Friday, October 10, 2014

Back to Martha Again

But Martha was distracted with all her preparations; and she came up to Him and said, "Lord, do You not care that my sister has left me to do all the serving alone? Then tell her to help me." But the Lord answered and said to her, "Martha, Martha, you are worried and bothered about so many things; but only one thing is necessary, for Mary has chosen the good part, which shall not be taken away from her." (Luke 10:40-42)

Distractions Distort Our Focus
Life is full of distractions that cause us to lose focus.  As Christians, when we allow ourselves to be distracted from fulfilling the desired intentions of God for our lives, we lose focus just as Martha did.
Distraction Focuses On the Project Instead Of the Person
Mary and Martha had invited Jesus to their home. Jesus had been in and out of villages preaching to multitudes, healing the sick, and dealing with the constant criticism of the religious leaders. Jesus was here for a break and to be ministered to.  Martha got caught up in the "Project of Hospitality" to the point that she forgot about who she was trying to be hospitable to. Martha's focus was to minister to Jesus. She had lost sight of Him because she was focusing on the project, not the person.

The projects of our lives are not more important than the people we are called to minister to. Our main focus as individual believers and as a church is Jesus.  If we're caught up in the project to the neglect of the person, then we're focusing on our own service rather than ministering to the needs of others.  If our Sunday School program is more important than Jesus, we are distracted.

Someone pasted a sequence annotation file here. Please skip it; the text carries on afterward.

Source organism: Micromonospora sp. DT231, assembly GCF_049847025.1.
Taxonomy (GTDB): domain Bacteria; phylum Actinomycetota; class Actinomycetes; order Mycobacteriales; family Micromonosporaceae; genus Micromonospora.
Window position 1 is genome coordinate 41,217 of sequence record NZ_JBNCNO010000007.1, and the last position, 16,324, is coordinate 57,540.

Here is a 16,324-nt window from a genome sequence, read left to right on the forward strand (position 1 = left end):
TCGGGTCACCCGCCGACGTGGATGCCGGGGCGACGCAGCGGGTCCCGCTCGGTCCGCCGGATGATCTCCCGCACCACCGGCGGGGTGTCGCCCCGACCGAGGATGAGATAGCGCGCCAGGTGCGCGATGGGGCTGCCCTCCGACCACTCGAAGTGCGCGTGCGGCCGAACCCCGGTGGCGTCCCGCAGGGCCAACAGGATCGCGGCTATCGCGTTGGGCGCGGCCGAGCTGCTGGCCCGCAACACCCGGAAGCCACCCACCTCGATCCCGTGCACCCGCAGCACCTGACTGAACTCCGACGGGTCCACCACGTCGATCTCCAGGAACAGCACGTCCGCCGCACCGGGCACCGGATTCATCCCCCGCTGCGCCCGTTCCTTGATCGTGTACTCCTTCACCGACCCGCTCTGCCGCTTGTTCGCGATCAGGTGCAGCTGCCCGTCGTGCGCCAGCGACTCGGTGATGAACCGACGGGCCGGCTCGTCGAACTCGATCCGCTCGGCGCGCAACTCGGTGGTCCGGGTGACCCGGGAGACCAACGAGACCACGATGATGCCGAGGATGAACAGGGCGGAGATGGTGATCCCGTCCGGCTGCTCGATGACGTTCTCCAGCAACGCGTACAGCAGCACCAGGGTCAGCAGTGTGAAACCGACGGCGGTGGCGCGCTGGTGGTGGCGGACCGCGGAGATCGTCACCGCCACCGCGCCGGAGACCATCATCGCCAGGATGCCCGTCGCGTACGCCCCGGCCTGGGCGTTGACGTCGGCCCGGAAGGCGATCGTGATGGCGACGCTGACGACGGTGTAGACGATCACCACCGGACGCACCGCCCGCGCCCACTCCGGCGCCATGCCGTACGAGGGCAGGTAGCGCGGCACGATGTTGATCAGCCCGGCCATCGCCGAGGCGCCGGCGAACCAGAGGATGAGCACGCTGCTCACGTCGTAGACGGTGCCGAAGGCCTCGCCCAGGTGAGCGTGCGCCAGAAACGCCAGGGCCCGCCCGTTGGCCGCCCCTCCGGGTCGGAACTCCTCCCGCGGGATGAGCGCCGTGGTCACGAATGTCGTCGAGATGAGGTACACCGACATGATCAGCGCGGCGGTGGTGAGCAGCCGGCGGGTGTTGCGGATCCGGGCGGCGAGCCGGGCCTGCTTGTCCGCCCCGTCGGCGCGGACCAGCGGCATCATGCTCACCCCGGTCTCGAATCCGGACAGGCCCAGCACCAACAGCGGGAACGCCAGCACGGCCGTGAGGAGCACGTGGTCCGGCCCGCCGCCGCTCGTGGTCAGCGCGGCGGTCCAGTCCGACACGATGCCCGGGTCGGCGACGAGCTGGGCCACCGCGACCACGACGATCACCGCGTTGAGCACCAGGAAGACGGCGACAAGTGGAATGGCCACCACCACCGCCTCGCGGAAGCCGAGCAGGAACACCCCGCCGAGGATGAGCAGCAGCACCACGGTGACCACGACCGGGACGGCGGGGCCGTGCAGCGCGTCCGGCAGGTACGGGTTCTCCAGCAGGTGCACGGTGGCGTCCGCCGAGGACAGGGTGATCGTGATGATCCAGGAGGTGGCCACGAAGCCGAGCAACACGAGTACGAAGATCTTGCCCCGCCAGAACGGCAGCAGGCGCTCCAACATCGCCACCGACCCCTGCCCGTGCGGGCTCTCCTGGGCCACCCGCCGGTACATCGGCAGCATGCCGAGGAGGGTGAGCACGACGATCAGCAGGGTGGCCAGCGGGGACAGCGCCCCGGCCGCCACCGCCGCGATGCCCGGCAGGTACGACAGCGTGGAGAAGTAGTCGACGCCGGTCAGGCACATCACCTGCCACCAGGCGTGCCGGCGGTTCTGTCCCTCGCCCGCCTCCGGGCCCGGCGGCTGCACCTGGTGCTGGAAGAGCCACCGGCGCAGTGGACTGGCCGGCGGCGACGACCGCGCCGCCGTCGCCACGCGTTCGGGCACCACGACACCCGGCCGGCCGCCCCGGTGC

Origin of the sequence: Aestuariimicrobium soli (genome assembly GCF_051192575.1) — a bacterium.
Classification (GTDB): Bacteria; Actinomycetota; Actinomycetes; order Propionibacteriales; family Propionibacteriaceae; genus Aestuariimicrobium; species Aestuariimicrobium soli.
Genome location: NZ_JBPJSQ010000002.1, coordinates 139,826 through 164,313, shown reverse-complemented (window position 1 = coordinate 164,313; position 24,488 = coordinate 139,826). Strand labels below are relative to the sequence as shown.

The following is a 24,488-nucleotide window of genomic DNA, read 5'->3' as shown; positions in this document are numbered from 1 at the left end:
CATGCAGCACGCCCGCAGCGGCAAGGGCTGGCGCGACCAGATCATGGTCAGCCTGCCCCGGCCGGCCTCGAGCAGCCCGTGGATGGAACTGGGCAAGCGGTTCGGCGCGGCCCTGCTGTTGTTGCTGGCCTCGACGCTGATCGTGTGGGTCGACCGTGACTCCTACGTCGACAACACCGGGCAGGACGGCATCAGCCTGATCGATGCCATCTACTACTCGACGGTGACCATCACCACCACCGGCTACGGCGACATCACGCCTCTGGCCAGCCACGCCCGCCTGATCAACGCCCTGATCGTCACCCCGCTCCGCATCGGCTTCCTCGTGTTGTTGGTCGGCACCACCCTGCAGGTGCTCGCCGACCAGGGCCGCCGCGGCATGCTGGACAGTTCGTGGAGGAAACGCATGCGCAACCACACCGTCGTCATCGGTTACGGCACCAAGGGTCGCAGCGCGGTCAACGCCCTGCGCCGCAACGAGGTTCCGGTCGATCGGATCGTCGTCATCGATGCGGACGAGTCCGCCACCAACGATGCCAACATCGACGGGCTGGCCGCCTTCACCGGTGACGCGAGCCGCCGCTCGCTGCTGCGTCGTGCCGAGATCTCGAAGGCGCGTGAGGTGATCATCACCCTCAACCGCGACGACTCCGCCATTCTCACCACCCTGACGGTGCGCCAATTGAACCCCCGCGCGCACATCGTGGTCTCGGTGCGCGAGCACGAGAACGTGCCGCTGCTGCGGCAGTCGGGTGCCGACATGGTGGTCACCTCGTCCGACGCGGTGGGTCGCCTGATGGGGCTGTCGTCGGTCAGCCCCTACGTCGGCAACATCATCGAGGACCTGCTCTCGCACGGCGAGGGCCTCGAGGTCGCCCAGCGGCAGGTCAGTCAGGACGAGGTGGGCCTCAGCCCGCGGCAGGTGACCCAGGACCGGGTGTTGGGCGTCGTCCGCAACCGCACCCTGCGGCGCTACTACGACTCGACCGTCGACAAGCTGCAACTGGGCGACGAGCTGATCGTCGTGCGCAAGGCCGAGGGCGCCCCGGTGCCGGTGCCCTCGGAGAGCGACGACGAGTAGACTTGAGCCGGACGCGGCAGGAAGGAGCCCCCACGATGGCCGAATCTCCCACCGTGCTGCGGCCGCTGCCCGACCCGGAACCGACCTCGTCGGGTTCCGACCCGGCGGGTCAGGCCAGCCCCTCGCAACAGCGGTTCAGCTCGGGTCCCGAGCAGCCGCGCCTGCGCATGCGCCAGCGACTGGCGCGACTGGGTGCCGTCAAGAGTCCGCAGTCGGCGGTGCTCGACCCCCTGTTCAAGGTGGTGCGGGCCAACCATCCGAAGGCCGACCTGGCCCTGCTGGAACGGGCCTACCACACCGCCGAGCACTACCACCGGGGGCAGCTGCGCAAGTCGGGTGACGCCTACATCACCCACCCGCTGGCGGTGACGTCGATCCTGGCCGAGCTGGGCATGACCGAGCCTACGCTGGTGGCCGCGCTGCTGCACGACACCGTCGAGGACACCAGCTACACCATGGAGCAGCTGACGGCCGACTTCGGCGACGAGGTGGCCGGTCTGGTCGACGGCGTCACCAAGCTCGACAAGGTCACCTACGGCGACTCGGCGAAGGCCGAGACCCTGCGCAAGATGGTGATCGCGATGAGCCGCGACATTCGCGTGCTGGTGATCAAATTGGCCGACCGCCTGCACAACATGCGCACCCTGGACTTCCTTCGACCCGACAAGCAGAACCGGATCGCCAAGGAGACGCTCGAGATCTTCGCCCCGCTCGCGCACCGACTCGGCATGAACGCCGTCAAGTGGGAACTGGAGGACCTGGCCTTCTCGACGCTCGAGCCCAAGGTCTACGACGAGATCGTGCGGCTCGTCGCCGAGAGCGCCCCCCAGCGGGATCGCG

Distraction Focuses On The Problem Instead Of the Privilege
The project of hospitality had become a distracting problem for Martha.  She had forgotten the privilege of who she was serving.  Problems are readily available when we focus on ourselves rather than the privilege of serving.  Bible study teachers complain about the students rather than seeing the privilege of serving Jesus in ministry to their classes.  Pastors complain about the problem of unfaithfulness to the point they become unfaithful to the privilege of serving Jesus. 

The point being that we can all become so distracted that the good we are supposed to be doing becomes a burden and problem.  Many become “weary in well-doing” because they only see the problem and not the privilege.  Remember the precious privilege of serving Jesus.

Distraction Focuses On The Pain Instead Of the Pleasure
Martha's joy soon became her pain. Listen to her words, "Why am I doing this all alone? Why isn't Mary helping me?"  She was not enjoying the moment.  The privilege and pleasure of serving Jesus had become painful.  Martha in the midst of her company felt all alone.  How many servants of God look around as Peter did at John and ask "Lord, and what about this man?"  Jesus answer to Peter was, “What is that to you? You follow Me!" (John 21:21-22)  When the pain of ministry steals our focus and places it on others, we have been distracted. 

Martha found herself in a bit of a pity party. Here she was running here and there and she looked around her and everyone else was sitting down! Martha's words of, "Lord, do you not care ..." ring ever so close to self-pity. Probably if we are honest, we have muttered the same words in the same self-pity.  Self-pity leads to criticizing others, and eventually criticizing God. We must stop and see where our focus is.

Focus on the person, privilege and pleasure of serving Jesus.

Scripture to Claim:

Let us not lose heart in doing good, for in due time we will reap if we do not grow weary. (Galatians 6:9)

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